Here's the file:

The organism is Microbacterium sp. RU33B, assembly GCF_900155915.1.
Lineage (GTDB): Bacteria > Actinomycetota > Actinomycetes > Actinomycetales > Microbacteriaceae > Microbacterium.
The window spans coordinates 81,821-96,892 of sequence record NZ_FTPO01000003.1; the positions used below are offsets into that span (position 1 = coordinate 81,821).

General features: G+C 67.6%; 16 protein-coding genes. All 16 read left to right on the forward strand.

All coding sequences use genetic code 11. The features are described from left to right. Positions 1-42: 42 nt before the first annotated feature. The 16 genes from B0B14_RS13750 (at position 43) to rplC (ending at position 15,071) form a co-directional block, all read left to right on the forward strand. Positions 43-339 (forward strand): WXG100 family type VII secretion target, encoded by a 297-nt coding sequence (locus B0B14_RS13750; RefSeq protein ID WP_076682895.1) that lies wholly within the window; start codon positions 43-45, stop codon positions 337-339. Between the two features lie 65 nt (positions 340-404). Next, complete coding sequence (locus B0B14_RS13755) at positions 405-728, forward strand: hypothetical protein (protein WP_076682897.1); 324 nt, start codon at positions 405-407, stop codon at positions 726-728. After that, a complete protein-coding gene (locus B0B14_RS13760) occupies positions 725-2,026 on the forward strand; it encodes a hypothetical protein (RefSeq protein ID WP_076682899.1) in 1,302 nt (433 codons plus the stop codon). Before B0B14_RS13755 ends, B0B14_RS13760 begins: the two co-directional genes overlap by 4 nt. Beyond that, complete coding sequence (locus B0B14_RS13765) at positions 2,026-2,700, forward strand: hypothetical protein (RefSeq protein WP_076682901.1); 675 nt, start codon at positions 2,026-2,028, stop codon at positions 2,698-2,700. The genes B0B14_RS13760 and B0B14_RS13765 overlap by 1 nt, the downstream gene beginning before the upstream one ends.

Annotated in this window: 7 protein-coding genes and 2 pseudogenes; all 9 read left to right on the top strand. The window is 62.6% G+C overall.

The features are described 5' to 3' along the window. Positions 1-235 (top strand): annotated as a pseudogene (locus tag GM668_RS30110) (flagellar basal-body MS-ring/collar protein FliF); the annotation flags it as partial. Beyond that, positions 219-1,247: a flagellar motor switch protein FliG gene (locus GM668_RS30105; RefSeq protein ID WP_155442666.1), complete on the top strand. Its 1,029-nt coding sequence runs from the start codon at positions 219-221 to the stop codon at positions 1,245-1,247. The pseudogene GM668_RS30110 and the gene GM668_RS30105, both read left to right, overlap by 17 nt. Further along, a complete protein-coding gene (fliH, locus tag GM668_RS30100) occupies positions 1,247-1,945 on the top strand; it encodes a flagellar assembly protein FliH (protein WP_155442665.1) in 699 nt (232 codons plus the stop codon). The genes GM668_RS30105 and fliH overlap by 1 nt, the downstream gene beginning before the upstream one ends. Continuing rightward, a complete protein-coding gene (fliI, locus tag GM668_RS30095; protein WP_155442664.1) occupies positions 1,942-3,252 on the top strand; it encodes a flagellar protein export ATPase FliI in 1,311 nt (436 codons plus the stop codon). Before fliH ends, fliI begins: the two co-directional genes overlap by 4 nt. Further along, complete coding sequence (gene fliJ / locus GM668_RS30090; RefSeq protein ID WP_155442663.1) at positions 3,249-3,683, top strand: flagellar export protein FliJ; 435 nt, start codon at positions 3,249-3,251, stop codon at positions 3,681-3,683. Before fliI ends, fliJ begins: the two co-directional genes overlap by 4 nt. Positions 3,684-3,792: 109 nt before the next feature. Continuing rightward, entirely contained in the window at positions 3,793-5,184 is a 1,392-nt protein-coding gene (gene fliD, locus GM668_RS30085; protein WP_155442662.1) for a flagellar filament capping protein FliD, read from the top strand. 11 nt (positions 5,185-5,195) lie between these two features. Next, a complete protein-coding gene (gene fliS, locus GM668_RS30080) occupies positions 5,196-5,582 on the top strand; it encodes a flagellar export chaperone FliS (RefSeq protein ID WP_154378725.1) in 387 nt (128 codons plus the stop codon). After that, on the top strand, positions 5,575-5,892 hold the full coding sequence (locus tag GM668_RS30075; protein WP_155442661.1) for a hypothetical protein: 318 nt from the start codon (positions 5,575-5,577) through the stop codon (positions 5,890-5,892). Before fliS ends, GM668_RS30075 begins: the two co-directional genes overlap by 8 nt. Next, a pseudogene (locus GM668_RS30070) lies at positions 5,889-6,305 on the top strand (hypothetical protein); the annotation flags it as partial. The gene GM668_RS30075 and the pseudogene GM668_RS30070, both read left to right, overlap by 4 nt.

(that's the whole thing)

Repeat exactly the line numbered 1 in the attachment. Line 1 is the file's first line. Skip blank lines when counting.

The organism is Microbacterium sp. RU33B, assembly GCF_900155915.1.